There may not be ‘no wow’ no more, but there certainly is a hell of a show. Last Friday, The Kills, in support of their fourth album Blood Pressures, gave the audience of the Royale Boston an unforgettable night.
Hunters, a 4-piece indie rock group from Brooklyn, NY, started off the night right. They almost felt like a throwback to original punk, having a lead guitarist reminiscent of Sid Vicious and a lead singer resembling a young Debby Harry. Their music was impressive; they sounded like a punkier Sonic Youth, or if the Vaccines sung less about winning girls’ hearts and more about breaking them.
Next up was Jeff the Brotherhood. This band was two brothers, Jake and Jamin Orall, from Nashville, TN playing a few of their Dinosaur Jr.-esque garage rock tunes. Aside from their music, they were also pretty funny. At one point, both members had to pee so badly that the drummer just got up and went backstage. His brother’s response? “I’ll do this one solo”.
And then there were the Kills. Alison Mosshart and Jamie Hince descended to the stage as the audience nearly exploded in excitement. They proceeded to play through a 15-song set and a 4-song encore with incredible energy and precision. What really won me over though was how theatrical they managed to make their show. Prince probably demonstrated best how a great concert isn’t only about audial pleasure, but visual pleasure as well (for those of you who haven’t seen the “Let’s go Crazy” scene from Purple Rain, I advise you to change that). Behind the duo were two anonymous drummers, with handkerchiefs over their mouths like bandits, playing along in a similar style as the guys from Blue Man Group. Lighting tricks by the engineers even got their drumsticks to appear different colors, so as to make the show look even more impressive. In addition, during the middle of the set, two Motown-era back-up dancers came out and sang along with Mosshart, slightly swaying to the beat.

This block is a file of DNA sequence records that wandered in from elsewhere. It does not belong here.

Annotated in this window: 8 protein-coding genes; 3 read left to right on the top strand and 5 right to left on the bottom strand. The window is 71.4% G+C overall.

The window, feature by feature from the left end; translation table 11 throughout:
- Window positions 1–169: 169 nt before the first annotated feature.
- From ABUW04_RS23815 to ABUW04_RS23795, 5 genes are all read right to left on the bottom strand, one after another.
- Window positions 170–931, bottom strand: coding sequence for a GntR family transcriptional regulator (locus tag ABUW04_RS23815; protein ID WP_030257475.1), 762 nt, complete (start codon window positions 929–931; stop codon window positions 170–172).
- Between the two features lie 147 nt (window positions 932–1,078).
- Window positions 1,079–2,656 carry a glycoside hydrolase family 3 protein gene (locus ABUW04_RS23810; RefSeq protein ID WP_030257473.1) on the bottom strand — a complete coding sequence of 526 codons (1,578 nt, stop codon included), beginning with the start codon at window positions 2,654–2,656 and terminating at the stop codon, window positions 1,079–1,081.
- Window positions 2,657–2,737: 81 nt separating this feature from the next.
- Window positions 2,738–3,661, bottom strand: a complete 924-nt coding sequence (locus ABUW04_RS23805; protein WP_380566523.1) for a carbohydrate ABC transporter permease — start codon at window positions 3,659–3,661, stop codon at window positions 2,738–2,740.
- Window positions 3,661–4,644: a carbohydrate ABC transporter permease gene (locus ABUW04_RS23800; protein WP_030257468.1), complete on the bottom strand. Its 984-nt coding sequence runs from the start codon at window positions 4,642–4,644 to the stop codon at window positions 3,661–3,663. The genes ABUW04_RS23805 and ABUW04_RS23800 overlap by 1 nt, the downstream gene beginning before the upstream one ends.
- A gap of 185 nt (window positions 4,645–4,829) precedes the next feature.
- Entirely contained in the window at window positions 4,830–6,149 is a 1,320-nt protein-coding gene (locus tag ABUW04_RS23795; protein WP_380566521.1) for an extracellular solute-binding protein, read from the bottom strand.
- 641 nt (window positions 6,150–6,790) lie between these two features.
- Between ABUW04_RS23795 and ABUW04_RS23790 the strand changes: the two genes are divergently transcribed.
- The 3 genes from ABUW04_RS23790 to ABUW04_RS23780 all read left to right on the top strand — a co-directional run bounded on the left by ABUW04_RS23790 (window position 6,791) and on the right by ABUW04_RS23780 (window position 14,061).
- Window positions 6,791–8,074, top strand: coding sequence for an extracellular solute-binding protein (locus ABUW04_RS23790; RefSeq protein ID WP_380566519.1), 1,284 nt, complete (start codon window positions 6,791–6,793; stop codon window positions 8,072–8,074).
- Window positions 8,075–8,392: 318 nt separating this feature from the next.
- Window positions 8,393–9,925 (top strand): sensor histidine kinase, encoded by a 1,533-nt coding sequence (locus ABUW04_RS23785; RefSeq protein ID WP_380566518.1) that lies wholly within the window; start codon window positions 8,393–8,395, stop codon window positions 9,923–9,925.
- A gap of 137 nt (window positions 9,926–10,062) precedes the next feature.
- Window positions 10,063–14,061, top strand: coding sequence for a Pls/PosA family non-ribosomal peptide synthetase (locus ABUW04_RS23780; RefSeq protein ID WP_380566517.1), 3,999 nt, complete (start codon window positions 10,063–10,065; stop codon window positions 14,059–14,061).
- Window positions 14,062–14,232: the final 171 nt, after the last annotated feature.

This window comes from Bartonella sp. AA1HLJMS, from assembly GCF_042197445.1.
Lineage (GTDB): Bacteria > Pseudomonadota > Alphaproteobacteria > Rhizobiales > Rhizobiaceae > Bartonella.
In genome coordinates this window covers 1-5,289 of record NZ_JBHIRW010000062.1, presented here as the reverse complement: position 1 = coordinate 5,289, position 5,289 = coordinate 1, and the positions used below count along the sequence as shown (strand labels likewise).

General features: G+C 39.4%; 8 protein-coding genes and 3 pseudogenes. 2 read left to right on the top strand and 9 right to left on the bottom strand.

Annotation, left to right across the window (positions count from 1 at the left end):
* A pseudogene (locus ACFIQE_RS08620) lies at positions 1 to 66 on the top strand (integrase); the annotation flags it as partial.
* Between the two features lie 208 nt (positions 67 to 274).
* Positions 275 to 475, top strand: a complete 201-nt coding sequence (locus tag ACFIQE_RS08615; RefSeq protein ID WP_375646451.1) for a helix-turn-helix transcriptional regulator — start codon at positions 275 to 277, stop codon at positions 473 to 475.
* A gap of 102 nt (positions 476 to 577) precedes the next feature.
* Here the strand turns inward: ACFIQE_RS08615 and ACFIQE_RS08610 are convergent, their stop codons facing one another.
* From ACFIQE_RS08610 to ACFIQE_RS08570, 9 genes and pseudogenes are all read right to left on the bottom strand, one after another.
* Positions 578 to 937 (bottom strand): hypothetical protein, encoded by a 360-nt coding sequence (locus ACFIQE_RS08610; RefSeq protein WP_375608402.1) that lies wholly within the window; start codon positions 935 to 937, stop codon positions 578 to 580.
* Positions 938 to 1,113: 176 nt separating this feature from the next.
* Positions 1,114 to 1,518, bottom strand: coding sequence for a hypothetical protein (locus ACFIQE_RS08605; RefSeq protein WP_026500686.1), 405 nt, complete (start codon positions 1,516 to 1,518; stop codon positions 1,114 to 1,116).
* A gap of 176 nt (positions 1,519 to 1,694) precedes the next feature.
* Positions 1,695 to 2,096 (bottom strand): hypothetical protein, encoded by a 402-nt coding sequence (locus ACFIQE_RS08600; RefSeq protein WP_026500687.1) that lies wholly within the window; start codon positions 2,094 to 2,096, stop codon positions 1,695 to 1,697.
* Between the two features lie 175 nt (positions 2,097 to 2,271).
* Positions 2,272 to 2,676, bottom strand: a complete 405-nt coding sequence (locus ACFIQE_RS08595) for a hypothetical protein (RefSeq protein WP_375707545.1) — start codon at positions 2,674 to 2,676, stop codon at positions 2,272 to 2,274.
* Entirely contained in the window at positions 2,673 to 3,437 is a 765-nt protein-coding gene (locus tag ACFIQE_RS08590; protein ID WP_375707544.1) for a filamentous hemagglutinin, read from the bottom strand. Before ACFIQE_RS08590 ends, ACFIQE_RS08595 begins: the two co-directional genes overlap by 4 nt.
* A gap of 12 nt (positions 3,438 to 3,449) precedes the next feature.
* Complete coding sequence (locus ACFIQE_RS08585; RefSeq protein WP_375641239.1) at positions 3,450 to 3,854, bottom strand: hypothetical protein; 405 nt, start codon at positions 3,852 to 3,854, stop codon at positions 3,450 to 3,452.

The real attraction though was Mosshart herself. Through every song, she was a whirlwind of sex, glamour, and mystery. The way her eyes would stare out at the crowd was enough to make the floor shake. She and Hince thundered through all of the Kills’ big hits, including “No Wow”, “Future Starts Slow”, “Tape Song”, “Black Balloon”, “Cheap and Cheerful”, “Sour Cherry”, and “F*** the People”. They even managed to do a cover: Patsy Cline’s country hit, “Crazy”. They certainly did Cline justice, and surprised the fans with a tune many may not have ever heard. Hince said little aside from his singing, but at one point he managed to say, “Good luck in the Super Duper Bowl”, to which the audience responded enthusiastically.
By about 9:30, the band finished playing and wished the audience a good night. The massive crowd managed to make it toward the coat checks and exits without too much confusion. Some people (including this writer) managed to lose their voice and much of their hearing during the show. But the one thing everyone left with was a great smile on their face, and a memory they will not soon forget. The Kills were at the top of their game, and many of us will be stalking Ticketmaster until they’re scheduled to play in Boston again.